- Beyond the well-known danger of lead, construction workers may unintentionally pick up other harmful, toxic metals at work and inadvertently bring them home.
- The Harvard Take Home Study evaluated samples collected in 30 homes of workers living with a child in the greater Boston area to identify potential home exposure. Construction workers' homes had higher levels of arsenic, chromium, copper, lead, manganese, nickel and tin when compared to janitorial and auto workers in the study.
- Lead poisoning in children that results from dust unknowingly brought home by a worker is commonly called "take home exposure." But workers can bring other metals home, and there are no clear guidelines to gauge the safety levels of those metals even though they can cause health problems.
Exposure to some of these metals, such as arsenic, occur near or in hazardous waste sites or areas with naturally high levels in soil, rocks and water, according to OSHA. Others, like chromium, are used explicitly in construction, and OSHA warns workers in welding, painting, cement and more can face occupational exposure.
High exposure to arsenic can cause death, while lower exposure for longer periods of time can cause discoloration of the skin and corns or warts. Metals like chromium are carcinogens, with long-lasting health term effects potentially rising from extended exposure.
Diana Ceballos, assistant professor at the Boston University School of Public Health and one of the study's authors, said experts had learned much about how cases happen before this study, but not enough about stopping them.
"I realized how gravely we needed prevention, instead of being reactionary," Ceballos said.
The realities of construction work make it harder to find and prevent issues like this, she said. Construction workers spend large amounts of time outside. They work on different projects, sometimes during the same day. As a result, it can be challenging to track and prevent the accidental spread of harmful dust.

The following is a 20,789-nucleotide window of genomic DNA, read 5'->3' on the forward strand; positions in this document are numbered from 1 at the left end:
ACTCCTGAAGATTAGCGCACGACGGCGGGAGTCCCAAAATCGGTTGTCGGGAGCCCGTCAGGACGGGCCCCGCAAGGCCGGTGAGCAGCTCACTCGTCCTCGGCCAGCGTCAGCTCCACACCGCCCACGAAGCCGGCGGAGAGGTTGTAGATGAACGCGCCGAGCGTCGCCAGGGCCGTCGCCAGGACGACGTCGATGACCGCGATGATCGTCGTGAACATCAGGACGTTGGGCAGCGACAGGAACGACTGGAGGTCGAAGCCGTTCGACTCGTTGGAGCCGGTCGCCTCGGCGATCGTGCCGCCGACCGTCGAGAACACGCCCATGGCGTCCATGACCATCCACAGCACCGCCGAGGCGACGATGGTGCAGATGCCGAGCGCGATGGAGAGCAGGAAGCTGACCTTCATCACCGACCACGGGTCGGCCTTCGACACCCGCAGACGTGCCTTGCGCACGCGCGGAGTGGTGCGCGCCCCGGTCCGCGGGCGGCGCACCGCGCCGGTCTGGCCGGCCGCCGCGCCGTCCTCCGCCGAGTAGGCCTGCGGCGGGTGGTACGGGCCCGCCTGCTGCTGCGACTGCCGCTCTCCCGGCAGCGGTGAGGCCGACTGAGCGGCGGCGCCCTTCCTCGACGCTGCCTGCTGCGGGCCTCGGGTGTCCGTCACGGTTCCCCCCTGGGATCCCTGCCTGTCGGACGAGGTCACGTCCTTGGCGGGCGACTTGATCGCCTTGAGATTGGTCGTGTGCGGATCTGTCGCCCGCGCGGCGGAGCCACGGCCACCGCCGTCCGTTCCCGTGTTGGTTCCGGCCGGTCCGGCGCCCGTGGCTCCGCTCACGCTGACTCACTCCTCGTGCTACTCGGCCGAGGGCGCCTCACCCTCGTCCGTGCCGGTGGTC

Prevention is key
Thankfully, simple practices — the same as those to keep lead out of the home — can prevent workers from carrying home toxic dust, Ceballos said. Workers who have lockers to store their equipment and who don’t mix their home and work clothing or gear were less likely to bring home toxic metals, the study found. Additionally, thoroughly washing hands and showering with soap and water can prevent the spread, as can regularly washing the inside of the worker's car.
If contractors or sites don't provide those opportunities, there are still things workers can do to reduce risk. Storing tools, boots or outerwear outside is an easy way to reduce the amount of dust entering the home.
COVID-19 has given many people a better understanding for how minute particles can spread, though it is not a perfect comparison, Ceballos said. Being aware when those harmful metals are on site and regularly cleaning up, taking more precautions or wearing PPE when around those areas can mitigate the risks.
"The bottom line is that lead prevention efforts that address the take home pathway, that stop the lead from going home, are very important, because they prevent not only lead take home exposure but other toxic metals," Ceballos said.